David Evans – Under The Yam Yam Tree | Album Review

davidevanscdDavid Evans – Under The Yam Yam Tree

13 songs – 55 minutes

Blind Lemon Records – BLR-CD1401


One of the world’s foremost blues scholars in addition to being an outstanding acoustic guitarist, David Evans leaves the classroom to deliver his second CD for German-based Blind Lemon Records, some of the lovingly delivered 13 tunes here are familiar while others are obscure gems from the first generation of blues superstars.

Now in semi-retirement, Evans has been a faculty member at the University of Memphis for the better part of the past 40 years, serving as chairman of the ethnomusicology department. A 2003 Grammy winner for the liner notes to “Screamin’ And Hollerin’ The Blues: The Worlds Of Charley Patton,” he’s written several important books in the blues field, edited others and run the university’s High Water Recording Company, which has provided a worldwide voice to several area musicians who either had never set foot in a studio or were woefully under-recorded.

When he isn’t researching his latest field of interest, the music of Ethiopia, Evans is also in high demand as a performer, both solo and as a member of the Last Chance Jug Band, often delighting audiences with shows that last for hours, and his catalog includes four previous discs on the Inside Sounds and Heavywood imprints. Well-versed in many of the arcane guitar tunings of the past and extremely familiar with his forbearers’ stylings, his performance – as evidenced in this CD – is wholly his own rather than note-for-note copy of tunes laid down on acetate in the ‘20s though the early ‘40s.

Evans kicks off the album before a live audience with a finger-picked slide guitar version of “Railroad Blues” inspired by the stylings Furry Lewis. Thomas Schleiken, who produced the disc, accompanies him on second guitar on three numbers, and Evans adds some accents on kazoo. His tenor voice is powerful and fretwork exceptional. “Louisiana Blues,” influenced by Muddy Waters’ song of the same title and Little Brother Montgomery’s classic “Vicksburg Blues,” is up next, drenched with a Delta feel, before a traditional rendition of William Harris’ “Bullfrog Blues,” which was hugely popular when recorded by Canned Heat in the ‘60s.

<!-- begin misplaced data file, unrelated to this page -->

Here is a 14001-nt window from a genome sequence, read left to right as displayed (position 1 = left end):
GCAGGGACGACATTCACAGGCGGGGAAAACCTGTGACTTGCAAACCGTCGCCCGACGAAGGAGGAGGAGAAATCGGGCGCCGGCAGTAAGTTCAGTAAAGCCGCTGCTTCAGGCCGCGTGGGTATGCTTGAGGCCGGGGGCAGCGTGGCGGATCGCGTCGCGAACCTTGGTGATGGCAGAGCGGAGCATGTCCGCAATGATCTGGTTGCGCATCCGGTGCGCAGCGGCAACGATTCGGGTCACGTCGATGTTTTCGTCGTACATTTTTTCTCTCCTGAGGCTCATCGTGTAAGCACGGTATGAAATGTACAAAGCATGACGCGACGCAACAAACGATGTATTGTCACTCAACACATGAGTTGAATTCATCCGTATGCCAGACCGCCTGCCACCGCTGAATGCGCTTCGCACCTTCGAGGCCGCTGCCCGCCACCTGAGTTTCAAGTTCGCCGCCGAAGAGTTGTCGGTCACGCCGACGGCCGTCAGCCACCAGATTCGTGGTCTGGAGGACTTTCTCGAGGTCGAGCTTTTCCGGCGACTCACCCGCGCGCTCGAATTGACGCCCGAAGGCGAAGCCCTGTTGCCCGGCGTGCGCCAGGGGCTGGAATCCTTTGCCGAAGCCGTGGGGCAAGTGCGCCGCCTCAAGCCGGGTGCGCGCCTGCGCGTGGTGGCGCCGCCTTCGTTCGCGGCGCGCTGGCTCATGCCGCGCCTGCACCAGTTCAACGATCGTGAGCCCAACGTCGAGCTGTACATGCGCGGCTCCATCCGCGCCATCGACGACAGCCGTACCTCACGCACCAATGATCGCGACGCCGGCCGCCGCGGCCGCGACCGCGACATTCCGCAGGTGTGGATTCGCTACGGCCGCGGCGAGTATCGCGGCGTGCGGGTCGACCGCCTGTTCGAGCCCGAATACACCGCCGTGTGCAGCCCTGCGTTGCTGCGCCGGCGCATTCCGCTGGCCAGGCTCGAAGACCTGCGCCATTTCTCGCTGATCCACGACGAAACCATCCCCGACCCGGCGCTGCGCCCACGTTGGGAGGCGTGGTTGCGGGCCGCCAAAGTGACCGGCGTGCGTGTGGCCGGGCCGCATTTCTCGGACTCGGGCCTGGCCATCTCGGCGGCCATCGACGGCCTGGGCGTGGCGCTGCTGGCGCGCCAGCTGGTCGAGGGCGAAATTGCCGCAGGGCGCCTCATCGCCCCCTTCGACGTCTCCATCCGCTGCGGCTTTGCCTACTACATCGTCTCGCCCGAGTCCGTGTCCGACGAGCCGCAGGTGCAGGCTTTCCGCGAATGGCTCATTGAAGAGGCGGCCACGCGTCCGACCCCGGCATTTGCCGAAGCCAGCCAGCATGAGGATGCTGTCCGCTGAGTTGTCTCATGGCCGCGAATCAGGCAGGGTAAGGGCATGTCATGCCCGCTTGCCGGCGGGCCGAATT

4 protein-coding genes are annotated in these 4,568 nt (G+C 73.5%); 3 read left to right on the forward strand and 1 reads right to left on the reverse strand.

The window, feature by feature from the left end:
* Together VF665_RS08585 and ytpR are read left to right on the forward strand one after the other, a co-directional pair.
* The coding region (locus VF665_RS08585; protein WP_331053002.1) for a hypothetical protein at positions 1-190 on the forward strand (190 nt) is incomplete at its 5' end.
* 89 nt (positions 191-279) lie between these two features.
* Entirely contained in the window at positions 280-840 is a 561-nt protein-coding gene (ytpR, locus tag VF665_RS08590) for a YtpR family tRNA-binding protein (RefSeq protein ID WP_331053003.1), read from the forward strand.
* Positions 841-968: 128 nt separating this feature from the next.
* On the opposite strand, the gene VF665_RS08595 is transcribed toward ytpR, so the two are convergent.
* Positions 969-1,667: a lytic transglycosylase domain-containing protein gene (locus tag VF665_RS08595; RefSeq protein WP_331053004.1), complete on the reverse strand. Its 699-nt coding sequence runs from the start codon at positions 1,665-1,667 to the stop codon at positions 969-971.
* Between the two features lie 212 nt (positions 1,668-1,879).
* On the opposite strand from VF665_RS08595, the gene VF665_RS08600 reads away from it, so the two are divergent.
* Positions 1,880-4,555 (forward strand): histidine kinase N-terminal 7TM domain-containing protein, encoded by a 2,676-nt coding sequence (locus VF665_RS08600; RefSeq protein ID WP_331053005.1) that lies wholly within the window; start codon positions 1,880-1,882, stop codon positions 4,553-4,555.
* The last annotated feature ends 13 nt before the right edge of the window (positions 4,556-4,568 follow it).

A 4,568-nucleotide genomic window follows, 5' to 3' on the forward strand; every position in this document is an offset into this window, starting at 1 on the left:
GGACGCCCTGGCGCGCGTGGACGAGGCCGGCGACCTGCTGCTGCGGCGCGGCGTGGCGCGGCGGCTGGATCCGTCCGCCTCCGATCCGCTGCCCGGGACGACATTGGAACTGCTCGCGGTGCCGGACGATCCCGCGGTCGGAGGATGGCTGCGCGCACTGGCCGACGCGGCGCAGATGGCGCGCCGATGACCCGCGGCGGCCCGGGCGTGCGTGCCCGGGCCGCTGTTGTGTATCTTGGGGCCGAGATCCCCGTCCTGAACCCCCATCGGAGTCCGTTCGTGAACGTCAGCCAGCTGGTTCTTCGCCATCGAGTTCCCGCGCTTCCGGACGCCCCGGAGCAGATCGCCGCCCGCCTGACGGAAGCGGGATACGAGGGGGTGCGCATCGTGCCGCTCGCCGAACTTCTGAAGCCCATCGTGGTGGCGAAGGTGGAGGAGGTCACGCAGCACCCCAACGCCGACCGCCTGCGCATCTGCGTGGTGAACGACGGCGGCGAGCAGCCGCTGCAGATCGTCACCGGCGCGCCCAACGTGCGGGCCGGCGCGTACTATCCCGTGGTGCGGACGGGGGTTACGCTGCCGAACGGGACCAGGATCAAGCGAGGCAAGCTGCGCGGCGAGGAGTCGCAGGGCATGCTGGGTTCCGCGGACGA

“Aunt Caroline Dye Blues” is original treatment with material borrowed from Will Shade, W.C. Handy, Madame Van Hunt and Jessie Mae Hemphill. It tells the story of an Arkansas-based fortune teller who’s “never told a lie.” “See See Rider,” not a cover of the Ma Rainey hit but close to the tune as delivered by Babe Stovall, is up next before a rousing take on Washboard Sam’s “Who Pumped The Wind In My Doughnut?” The familiar rag guitar run that kicks off the tune is an old friend to a blues audience.

“Every Day In The Week Blues,” based on Ish Bracey’s “Saturday Blues,” slows the pace before a reinterpretation of Johnny Temple’s haunting tale of a wayward woman, “Louise.” Another Stovall offering, “The Ship Is At The Landing,” precedes a take on Elester Anderson’s version of the standard “Careless Love,” the only song in the Piedmont tradition on the record. Three more tunes recorded live at a 250-year-old guest house in Munich — Robert Petway’s “Catfish Blues,” William Moore’s “One Way Gal” and Tommy Johnson warhorse “Canned Heat Blues” – conclude the effort.

If you love good, old fashioned country blues, you’ll love this one. The material Evans has chosen is as vibrant today as the day it was written. The sole drawback is that it’s only available from the label website. But order it. It will be worth the wait.

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